Jay-Z And The Politics Of Celebrity

I’m a huge Jay-Z fan, and equally as big an Angela Davis fan, so my immediate

response to this news was “awesome.” From

[Will and Jada Smith’s] Overbrook Entertainment and [Jay-Z’s] Roc Nation will lend their clout to the Realside Productions/De Films Aiguille-produced documentary Free Angela & All Political Prisoners, which was directed by Shola Lynch. They will become executive producers on a film that premieres at the upcoming Toronto Film Festival and marks the 40th anniversary of the acquittal of Angela Davis on charges of murder, kidnapping and conspiracy….

Roc Nation founder Shawn “Jay Z” Carter, added: “Shola Lynch has crafted an intricate and compelling film about Angela Davis. Roc Nation is honored to be a part of a creative collective that can present such a riveting story.”

It’s awesome because a documentary about Davis, from my view, is essential, and the fact that Jay-Z, alongside Will and Jada, is lending his name to this project means it will receive considerably more attention than it would left to fend for itself.


But I also can’t escape the incongruity of hip-hop’s most successful capitalist executive producing a project about one of America’s best known communists. There’s little to debate about Jay-Z’s talents as an artist; he’s one of the genre’s greatest. However, his idea of black power rests in corporatism and obscene wealth accumulation, where his greatest contribution is giving a piece of what he earns back to those at the bottom (“I can’t help the poor if I’m one of them/so I got rich and gave back, to me that’s the win-win”). It’s unsustainable model and one at direct odds with the ideology of the film’s subject. You have to wonder what Davis has to say about Jay-Z’s NBA team contributing to the gentrification of Brooklyn.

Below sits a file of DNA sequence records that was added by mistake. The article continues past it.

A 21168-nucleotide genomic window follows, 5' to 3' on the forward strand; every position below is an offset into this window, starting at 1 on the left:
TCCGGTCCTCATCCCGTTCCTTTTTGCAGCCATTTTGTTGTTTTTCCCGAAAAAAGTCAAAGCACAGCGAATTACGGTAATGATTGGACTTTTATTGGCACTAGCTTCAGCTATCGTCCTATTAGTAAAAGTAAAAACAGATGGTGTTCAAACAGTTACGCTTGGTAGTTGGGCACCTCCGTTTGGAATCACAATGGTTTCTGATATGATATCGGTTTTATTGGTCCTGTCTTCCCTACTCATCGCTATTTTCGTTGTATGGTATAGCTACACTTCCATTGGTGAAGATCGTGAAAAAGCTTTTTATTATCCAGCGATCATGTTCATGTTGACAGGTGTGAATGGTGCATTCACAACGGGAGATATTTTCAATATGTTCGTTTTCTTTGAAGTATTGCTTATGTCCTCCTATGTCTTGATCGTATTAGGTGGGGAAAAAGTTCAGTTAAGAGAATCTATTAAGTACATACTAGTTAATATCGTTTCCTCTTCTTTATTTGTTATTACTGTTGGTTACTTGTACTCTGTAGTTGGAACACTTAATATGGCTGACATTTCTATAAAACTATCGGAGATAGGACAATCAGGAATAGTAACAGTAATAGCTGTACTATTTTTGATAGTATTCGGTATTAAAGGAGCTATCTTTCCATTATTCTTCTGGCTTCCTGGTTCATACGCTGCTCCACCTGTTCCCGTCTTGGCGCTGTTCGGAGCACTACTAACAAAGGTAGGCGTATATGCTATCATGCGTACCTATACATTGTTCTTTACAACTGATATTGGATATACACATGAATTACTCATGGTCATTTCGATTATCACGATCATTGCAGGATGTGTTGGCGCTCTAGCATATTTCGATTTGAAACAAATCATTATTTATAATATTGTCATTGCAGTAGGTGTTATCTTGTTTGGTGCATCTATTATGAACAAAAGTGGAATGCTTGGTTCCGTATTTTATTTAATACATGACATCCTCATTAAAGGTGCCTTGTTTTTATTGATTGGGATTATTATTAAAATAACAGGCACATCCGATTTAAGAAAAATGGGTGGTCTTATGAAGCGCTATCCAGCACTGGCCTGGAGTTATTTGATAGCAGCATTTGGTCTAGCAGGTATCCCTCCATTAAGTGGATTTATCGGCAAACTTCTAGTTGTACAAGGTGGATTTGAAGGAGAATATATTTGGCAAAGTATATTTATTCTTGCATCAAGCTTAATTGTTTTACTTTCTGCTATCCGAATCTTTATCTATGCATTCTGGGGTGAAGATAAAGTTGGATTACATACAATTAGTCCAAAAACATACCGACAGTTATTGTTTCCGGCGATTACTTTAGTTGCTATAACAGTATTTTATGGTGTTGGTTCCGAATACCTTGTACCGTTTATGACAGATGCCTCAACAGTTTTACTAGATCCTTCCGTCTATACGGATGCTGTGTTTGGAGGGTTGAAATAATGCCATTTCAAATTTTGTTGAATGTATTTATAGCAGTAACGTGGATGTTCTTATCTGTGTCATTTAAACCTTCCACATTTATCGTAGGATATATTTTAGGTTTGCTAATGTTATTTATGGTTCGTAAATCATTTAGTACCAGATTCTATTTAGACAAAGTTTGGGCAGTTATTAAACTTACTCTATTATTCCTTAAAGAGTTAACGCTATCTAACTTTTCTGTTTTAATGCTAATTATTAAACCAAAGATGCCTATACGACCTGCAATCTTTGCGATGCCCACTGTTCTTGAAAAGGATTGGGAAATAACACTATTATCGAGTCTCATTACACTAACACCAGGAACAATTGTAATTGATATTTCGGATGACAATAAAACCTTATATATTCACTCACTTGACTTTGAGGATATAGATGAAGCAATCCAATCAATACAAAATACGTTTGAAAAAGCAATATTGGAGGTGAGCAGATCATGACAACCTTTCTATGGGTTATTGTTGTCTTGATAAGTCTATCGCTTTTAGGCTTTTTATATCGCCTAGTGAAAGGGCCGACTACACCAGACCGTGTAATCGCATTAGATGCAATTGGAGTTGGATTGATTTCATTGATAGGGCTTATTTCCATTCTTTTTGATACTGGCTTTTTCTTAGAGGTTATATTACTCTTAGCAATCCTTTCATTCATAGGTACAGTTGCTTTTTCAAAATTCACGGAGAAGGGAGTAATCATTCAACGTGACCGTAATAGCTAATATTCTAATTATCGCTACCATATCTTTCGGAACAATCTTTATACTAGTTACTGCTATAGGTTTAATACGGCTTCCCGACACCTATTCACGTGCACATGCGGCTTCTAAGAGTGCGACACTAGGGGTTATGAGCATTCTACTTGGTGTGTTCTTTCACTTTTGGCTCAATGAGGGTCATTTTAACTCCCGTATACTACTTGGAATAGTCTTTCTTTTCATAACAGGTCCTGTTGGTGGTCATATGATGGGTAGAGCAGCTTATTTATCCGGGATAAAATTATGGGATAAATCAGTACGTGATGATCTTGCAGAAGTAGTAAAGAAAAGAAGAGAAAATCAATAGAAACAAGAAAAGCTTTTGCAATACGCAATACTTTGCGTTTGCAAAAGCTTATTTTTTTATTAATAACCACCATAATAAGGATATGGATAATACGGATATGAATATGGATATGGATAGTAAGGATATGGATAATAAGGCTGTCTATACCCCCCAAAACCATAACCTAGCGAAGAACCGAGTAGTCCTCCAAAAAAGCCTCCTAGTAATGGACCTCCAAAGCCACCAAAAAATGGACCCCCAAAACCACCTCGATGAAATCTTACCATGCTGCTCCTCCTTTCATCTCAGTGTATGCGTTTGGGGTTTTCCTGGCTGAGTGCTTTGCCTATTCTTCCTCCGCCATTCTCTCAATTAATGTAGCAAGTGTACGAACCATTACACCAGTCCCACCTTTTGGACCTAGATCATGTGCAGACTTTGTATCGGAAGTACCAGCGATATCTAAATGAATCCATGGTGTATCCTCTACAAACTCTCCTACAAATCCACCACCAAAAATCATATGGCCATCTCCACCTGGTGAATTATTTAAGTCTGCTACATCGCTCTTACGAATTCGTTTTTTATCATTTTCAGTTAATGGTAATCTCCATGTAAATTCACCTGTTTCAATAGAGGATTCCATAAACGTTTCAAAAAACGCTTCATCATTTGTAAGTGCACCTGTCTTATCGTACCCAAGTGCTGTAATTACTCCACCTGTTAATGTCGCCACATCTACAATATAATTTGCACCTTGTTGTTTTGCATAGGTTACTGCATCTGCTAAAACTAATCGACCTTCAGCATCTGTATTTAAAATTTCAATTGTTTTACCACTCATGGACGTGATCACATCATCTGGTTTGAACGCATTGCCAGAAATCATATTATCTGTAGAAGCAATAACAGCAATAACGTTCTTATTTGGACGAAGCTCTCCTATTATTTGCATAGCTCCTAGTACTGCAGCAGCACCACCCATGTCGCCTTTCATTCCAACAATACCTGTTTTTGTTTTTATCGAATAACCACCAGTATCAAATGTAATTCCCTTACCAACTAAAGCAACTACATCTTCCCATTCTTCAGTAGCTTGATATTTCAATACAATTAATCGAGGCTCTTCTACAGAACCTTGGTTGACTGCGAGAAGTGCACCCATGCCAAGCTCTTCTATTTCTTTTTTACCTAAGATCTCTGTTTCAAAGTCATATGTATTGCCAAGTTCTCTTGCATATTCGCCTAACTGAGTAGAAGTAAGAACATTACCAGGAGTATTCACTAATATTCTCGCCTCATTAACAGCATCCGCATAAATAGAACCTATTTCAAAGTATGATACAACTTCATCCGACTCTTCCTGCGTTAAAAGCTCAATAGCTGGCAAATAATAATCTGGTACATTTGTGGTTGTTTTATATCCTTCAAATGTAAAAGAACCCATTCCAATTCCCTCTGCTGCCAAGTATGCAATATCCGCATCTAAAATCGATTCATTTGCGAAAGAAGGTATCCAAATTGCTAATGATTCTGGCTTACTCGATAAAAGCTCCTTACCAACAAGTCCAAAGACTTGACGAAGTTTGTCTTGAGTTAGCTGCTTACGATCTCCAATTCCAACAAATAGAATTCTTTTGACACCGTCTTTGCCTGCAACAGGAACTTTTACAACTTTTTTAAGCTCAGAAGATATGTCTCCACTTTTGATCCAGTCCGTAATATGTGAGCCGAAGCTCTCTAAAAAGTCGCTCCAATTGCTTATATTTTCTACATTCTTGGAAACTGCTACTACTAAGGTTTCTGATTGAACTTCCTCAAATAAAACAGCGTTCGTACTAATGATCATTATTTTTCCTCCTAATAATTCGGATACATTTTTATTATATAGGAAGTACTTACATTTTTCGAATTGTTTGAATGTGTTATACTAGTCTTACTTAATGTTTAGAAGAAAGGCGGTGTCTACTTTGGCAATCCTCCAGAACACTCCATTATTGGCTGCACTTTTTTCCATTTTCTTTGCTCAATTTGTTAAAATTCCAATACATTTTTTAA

It also brings to mind the criticism recently lobbed against the mogul by the legendary entertainer and civil rights icon Harry Belafonte. In an interview with The Hollywood Reporter, the 85 year-old lamented the loss of social responsibility among the current generation of entertainers, saying, “I think one of the great abuses of this modern time is that we should have had such high-profile artists, powerful celebrities. But they have turned their back on social responsibility. That goes for Jay-Z and Beyoncé, for example.”

This isn’t a new charge, and high-profile celebrities, especially black ones, are used to hearing it by now. No matter the number of charities they establish and/or organizations they lend their time and support to, there’s a contingency that feels they don’t do enough to champion the most pressing political and social issues of the day. They make headlines for giving birth but don’t use that same attention the press affords them to speak out against American foreign policy. They aren’t marching in the streets for Trayvon Martin. They squander their celebrity on themselves.

Jay-Z has spoken back to these critics in rhyme, but also noted that he could do more (check “Minority Report” from the Kingdom Come album). I don’t know the man personally, but I believe he has a genuine desire to lend his voice to causes higher than himself, for the good he can do, but also for consideration of his legacy. When his book, Decoded, was released a couple years ago, a friend and I noted that Jay-Z has entered a phase of his career where he is playing hip-hop’s cultural ambassador to the rest of the world. The book didn’t offer anything new to those fluent in the language, but was an explainer of all things hip-hop to those who still think it’s all guns, drugs, and destruction. Considering that alongside his executive producing of the hit Broadway musical Fela!, and now this Angela Davis project, it’s possible Jay-Z’s greatest contribution in this semi-retired stage of his career will be ensuring black culture has a place to live in the greater American imagination.